Oil and gas industry has big rebound - FOX 8 WVUE New Orleans News, Weather, Sports

Oil and gas industry has big rebound

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New Orleans, La. — If you want a job in the oil and gas industry, there is no shortage of them in south Louisiana. There has been a strong resurgence of oil and gas activities off Louisiana's coast, and it has happened faster than some people expected.

BP's catastrophic oil spill, which began April 20, 2010, sullied the waters of the Gulf of Mexico and Louisiana's coastline. The oil and gas industry was devastated, too.

But three years later a huge rebound has occurred, according to industry experts.

"In essence, we have as many or more of these big deep-water rigs now as we had on April 20th, 2010," said Prof. Eric Smith, of Tulane University's Energy Institute.

The Louisiana Oil and Gas Association agrees.

"There's more rigs drilling now and moving into the deep-water Gulf of Mexico than we've had in the past, and so that is a really good sign because it brings a lot of jobs with it," said LOGA President Don Briggs.

There are so many employment opportunities that Terrebonne Parish cannot fill all of the jobs that are available.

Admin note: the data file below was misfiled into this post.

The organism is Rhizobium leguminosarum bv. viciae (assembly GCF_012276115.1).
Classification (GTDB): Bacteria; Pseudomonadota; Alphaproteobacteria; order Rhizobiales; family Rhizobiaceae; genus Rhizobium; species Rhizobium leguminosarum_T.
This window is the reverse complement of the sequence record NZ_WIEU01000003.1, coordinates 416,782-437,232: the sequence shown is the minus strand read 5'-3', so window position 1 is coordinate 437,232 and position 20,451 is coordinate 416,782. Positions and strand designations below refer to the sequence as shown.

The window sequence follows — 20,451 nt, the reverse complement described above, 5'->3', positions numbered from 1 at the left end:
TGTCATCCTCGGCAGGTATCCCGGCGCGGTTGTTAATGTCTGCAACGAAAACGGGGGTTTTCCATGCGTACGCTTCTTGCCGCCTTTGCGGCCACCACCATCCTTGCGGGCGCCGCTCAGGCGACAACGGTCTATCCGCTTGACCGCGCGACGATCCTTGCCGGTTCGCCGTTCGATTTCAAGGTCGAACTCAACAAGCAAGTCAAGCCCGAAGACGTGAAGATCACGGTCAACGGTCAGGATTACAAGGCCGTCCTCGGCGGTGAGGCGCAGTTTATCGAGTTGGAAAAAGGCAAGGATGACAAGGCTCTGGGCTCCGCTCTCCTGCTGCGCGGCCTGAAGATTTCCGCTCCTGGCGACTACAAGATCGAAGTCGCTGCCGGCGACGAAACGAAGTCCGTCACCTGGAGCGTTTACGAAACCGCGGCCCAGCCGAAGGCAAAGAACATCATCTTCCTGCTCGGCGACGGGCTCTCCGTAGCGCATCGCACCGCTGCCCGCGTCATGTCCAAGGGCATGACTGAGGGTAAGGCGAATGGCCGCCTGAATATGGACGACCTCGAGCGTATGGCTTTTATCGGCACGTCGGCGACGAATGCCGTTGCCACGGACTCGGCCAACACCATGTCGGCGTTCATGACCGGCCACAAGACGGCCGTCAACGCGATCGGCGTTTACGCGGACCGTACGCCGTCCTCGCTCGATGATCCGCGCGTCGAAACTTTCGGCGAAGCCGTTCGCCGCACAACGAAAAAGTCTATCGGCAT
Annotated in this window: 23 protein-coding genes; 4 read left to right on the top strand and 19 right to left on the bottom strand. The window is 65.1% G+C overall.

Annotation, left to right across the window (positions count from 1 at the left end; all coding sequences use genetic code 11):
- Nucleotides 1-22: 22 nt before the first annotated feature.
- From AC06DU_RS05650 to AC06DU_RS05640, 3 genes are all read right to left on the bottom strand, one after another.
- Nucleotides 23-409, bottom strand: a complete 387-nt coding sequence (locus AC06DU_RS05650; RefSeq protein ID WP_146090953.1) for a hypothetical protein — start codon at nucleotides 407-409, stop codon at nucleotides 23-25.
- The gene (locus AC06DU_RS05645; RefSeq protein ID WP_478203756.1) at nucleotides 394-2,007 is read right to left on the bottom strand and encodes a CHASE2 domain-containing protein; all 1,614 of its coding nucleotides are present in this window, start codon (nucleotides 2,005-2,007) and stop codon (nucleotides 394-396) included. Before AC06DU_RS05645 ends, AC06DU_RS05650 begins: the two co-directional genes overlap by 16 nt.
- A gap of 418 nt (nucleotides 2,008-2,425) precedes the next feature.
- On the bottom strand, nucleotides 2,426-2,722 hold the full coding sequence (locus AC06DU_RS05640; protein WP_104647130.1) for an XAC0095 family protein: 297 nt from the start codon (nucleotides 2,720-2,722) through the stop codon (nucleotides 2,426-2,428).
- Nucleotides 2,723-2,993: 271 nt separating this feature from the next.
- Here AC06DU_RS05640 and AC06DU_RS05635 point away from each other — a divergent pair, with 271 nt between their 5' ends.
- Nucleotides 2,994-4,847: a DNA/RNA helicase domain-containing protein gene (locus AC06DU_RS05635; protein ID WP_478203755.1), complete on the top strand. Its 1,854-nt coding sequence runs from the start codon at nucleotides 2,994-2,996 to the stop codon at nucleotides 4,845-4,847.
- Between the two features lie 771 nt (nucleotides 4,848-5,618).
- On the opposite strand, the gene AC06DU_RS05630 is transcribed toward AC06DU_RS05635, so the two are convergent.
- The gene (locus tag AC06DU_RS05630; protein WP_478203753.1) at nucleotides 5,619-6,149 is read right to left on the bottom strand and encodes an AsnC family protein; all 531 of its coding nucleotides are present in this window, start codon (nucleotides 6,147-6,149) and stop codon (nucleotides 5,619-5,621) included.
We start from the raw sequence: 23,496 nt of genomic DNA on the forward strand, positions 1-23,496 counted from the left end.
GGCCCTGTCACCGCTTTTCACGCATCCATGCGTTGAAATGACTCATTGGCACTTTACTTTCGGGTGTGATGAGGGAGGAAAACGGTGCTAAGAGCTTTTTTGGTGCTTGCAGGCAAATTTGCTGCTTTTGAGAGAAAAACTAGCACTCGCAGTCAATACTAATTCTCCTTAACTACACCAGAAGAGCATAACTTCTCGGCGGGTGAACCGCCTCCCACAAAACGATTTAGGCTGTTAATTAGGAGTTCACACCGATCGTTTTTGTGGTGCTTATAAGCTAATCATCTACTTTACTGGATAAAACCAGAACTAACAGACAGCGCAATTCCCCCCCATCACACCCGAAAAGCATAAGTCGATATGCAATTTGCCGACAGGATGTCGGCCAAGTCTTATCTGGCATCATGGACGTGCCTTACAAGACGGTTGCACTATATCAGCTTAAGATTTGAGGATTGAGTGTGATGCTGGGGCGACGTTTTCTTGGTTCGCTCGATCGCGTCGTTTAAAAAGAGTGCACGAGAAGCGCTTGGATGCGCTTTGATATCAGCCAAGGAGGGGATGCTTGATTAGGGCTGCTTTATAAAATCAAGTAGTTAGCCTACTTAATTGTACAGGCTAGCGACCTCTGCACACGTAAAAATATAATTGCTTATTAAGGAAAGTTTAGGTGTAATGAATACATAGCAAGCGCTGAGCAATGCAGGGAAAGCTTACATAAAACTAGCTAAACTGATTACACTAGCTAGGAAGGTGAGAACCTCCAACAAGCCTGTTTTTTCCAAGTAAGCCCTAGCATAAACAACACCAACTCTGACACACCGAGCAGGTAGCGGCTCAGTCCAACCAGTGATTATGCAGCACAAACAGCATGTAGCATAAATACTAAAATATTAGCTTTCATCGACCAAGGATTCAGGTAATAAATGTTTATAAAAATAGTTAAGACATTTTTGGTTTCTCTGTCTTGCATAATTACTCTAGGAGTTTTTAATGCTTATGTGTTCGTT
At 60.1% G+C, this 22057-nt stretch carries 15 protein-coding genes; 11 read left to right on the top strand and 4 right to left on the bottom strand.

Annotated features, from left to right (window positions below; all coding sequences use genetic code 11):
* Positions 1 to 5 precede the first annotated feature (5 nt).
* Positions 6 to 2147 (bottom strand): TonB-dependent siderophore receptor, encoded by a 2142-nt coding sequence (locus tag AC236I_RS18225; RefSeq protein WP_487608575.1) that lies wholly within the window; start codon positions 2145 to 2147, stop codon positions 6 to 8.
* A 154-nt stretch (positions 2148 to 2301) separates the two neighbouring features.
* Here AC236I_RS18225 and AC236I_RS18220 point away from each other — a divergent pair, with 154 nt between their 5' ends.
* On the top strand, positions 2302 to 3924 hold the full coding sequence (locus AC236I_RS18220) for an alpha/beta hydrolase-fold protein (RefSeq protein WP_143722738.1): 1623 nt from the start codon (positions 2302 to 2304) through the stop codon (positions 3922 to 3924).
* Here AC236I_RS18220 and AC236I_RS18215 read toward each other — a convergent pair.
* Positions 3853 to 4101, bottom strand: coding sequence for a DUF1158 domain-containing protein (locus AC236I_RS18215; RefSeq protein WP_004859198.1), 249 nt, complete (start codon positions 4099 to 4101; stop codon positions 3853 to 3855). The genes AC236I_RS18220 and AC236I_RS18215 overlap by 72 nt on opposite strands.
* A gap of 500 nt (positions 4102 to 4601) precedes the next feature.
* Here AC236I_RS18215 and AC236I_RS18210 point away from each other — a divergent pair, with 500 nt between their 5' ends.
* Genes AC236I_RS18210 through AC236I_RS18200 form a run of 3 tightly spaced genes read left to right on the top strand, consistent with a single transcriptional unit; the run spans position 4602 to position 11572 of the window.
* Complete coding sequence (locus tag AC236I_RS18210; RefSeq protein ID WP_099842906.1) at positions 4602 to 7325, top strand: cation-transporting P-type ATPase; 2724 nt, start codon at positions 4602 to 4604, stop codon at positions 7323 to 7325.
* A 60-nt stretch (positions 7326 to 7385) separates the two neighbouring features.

"We have a lot of people needed, welders, marine, people who want to work in that area," said Terrebonne Parish President Michel Claudet.

LOGA said there is construction of deep water ships and other equipment underway.

Claudet said the available jobs are varied, both on land and offshore. "Fabrication... we have boats, we have offshore activities, you know, we're just such a big oilfield area," said Claudet.

He said someone with a high school diploma could start out making at least $60,000 a year after being trained. "The job pay is very good because they need to keep their workers," he said.

Briggs from LOGA said the Gulf's rich resources are attractive to the oil and gas industry. "The Gulf of Mexico still remains one of the crown jewels for, you know, developing resources," he said.

He and others said much of the industry has acclimated to the new federal regulations which resulted from the oil spill.

"I think the regulations, and most people would agree, are stricter. Some of them were good regulations. For example requirements for capping stacks to be available... we now have several of them available in the Gulf," said Professor Smith.

And after an oil spill that put the industry on its knees, the comeback has been undoubtedly strong.

"They're actually back to the [pre-spill] levels and surpassing where we were just prior to the BP spill," said Briggs.

According to LOGA, there are 77,000 oil and gas industry jobs statewide.

Professor Smith said shallow water activities have not rebounded in the same way as deep-water oil and gas activities.

"That business has largely been displaced by shale being produced onshore in Texas, Louisiana and other places," he said.

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